I haven't used this much, since I have the Windows version of Safari for testing the rendering of WebKit as an engine and it has at least one show-stopping problem for me: scrollwheel behaviour is reversed and there's no option to change this configuration. Not that I use Safari much either, since that doesn't respect my system settings for scrolling either...
You'd expect browsers with minority share not to hobble adoption by not respecting system settings, wouldn't you? But I digress.
The fact it turns up with a Vista theme and no way to change that isn't too appealing either, but the general design approach of conserving screen space is welcome.
Also welcome, in a "this is mindbogglingly simple and useful to many people, why haven't developers thought of it before?" way is the built-in Incognito Mode. Create a new browser window and any pages/cookies rendered in it won't be added to your browsing history. IE8 is slated to have this when it's released, and I fully expect Firefox (and Opera, if it doesn't already) to gain an Incognito Mode very soon. You can create a new profile in Firefox with custom settings for much the same experience, but Google have stolen a march by having the option ready-to-use.
Naturally this is going to find most application for people browsing porn, but it should also stop a lot of people getting caught out when buying gifts for relatives, searching for potentially embarassing medical information, etc. — it's inconvenient to wipe out your entire browsing history or pick through a list manually deleting some entries but not others, so people don't usually do it (even if they know how.)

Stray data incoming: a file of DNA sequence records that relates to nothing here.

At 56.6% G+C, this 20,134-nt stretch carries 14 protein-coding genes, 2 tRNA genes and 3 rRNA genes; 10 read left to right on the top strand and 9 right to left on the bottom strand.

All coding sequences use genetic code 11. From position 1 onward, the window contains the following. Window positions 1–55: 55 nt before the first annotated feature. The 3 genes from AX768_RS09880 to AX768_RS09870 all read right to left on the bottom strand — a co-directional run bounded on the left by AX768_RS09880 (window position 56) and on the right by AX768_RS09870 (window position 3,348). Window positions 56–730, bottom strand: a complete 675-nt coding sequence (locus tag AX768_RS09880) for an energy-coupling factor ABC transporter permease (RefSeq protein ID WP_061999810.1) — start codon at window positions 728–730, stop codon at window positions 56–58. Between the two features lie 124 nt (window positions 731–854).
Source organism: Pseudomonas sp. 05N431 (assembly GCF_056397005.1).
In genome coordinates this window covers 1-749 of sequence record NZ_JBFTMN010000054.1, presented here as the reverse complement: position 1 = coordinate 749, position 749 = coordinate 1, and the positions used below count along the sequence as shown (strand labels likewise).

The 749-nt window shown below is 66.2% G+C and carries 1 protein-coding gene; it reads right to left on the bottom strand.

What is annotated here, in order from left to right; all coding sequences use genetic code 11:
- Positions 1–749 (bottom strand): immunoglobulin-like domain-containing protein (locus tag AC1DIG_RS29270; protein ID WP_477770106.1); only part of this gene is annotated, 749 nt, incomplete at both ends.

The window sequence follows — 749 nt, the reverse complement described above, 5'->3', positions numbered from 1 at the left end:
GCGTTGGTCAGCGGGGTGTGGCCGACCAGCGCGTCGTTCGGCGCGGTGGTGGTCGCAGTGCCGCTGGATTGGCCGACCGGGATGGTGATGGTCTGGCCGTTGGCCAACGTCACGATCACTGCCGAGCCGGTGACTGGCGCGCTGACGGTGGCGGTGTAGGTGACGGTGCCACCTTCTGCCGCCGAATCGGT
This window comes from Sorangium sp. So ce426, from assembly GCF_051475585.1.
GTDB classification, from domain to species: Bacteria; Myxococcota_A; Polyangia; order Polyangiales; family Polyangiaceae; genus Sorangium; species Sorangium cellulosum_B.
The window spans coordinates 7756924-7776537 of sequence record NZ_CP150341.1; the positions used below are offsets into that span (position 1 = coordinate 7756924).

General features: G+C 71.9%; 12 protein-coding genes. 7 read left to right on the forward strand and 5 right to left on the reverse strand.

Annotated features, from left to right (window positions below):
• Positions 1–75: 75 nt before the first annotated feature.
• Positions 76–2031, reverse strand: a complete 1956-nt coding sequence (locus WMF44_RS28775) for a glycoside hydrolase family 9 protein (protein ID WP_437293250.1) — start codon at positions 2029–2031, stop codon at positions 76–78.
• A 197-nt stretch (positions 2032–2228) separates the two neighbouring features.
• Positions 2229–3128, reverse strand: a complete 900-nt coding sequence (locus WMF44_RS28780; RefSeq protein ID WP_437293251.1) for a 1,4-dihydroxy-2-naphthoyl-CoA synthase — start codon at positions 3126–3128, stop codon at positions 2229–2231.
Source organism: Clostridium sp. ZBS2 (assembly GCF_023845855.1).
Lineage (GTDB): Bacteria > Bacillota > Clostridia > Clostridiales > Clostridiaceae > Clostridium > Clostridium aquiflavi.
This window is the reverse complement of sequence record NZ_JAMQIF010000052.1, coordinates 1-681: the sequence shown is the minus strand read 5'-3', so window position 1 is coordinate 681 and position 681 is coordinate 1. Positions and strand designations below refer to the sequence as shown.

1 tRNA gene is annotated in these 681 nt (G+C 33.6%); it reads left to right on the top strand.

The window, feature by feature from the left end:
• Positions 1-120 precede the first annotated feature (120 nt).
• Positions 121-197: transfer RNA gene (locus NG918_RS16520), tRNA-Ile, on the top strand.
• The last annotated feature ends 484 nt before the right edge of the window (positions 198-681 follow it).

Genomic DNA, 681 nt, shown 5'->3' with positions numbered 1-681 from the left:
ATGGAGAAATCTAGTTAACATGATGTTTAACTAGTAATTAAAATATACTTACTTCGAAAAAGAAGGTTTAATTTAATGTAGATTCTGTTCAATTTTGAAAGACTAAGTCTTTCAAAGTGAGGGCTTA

Adding convenience is always a winner. I reckon Incognito Mode will be particularly useful in Firefox, combined with the default behaviour of the 'Awesomebar' — which is to search your bookmarks and history for any keywords typed into the address bar.
Along with the scrolling, also annoying is that, for some reason, Chrome installs to C:\Documents and Settings\[user]\Local Settings\Application Data\Google\Chrome\Application rather than to Program Files. (I was looking for the executable to see if adding an exception to KatMouse and letting Windows handle scrolling for that program would enable normal scrollwheel behaviour. It doesn't.)
Most irritating feature saved until last: setup buries the auto-running of a Google Update process, which is launched on system startup. This kind of scummy practice I expect from Apple (eg, iTunes loads a service for handling iPods whether you want it or not) or RealPlayer-like junk.
But still, an interesting few minutes and something that bears watching.